The northern regions of Lombardy, Piedmont and Veneto are straining for more autonomy. Mr Berlusconi has struggled to cap such impulses within his own Forza Italia party but reckons national unity is so strong there will be no separatist genie when he opens the bottle.
Pro-European, Mr Berlusconi is at pains to appear a mainstream conservative of the same school as Jose Maria Aznar, Spain's prime minister.
He links crime with illegal immigrants and accuses the government of foisting a multi-ethnic Italy on an unwilling public. Only those who can show proof of work, accommodation and health care should be allowed in.
Arguing that lefties have brought the country to its knees and only he can repair the damage, his programme's ambition is stupendous. "We are preparing a Copernican revolution to refound the state."
The number of parliamentary deputies is to be halved, bureaucracy swept away, taxes slashed, laws reformed, utilities privatised, bridges and roads built. "A huge task, maybe too large for a small man." The twinkle suggests he doesn't believe that for a second.
The government took Italy into the euro, stabilised the economy and cut taxes but ducked major reforms for fear of upsetting interest groups.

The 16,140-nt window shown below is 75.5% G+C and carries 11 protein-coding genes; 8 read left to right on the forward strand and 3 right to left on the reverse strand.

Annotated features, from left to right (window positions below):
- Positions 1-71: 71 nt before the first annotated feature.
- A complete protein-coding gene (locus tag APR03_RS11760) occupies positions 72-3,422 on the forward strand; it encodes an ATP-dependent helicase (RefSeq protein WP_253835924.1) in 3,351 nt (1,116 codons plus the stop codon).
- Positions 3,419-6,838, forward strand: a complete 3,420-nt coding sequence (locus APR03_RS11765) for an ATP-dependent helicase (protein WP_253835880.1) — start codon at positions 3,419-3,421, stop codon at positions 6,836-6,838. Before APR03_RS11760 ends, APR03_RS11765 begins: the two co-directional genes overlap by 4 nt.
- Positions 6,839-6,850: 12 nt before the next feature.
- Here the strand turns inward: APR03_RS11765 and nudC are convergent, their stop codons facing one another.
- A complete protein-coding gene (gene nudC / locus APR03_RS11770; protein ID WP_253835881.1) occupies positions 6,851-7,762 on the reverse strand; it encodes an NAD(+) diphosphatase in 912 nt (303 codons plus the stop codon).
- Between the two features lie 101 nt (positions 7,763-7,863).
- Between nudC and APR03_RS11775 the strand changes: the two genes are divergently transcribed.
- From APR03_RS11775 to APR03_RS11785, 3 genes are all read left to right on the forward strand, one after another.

Hinting that the unions are vulnerable, the owner of AC Milan football club insists he will pay the price of short-term unpopularity to get things done.
Pressed on a sensitive point - that he is allegedly a closet Tony Blair fan - he runs for cover. "No, my programme is totally embedded in the Italian situation."
Bonhomie becomes toxic when conversation turns to the left. Mr Berlusconi, his voice rising, says communists control the centre-left behind the mask of telegenic moderates. "I really consider the communists a risk to my country, liberty and well-being."
Mr Berlusconi has a tendency to compare himself to the Messiah. No one is quite sure whether he is joking.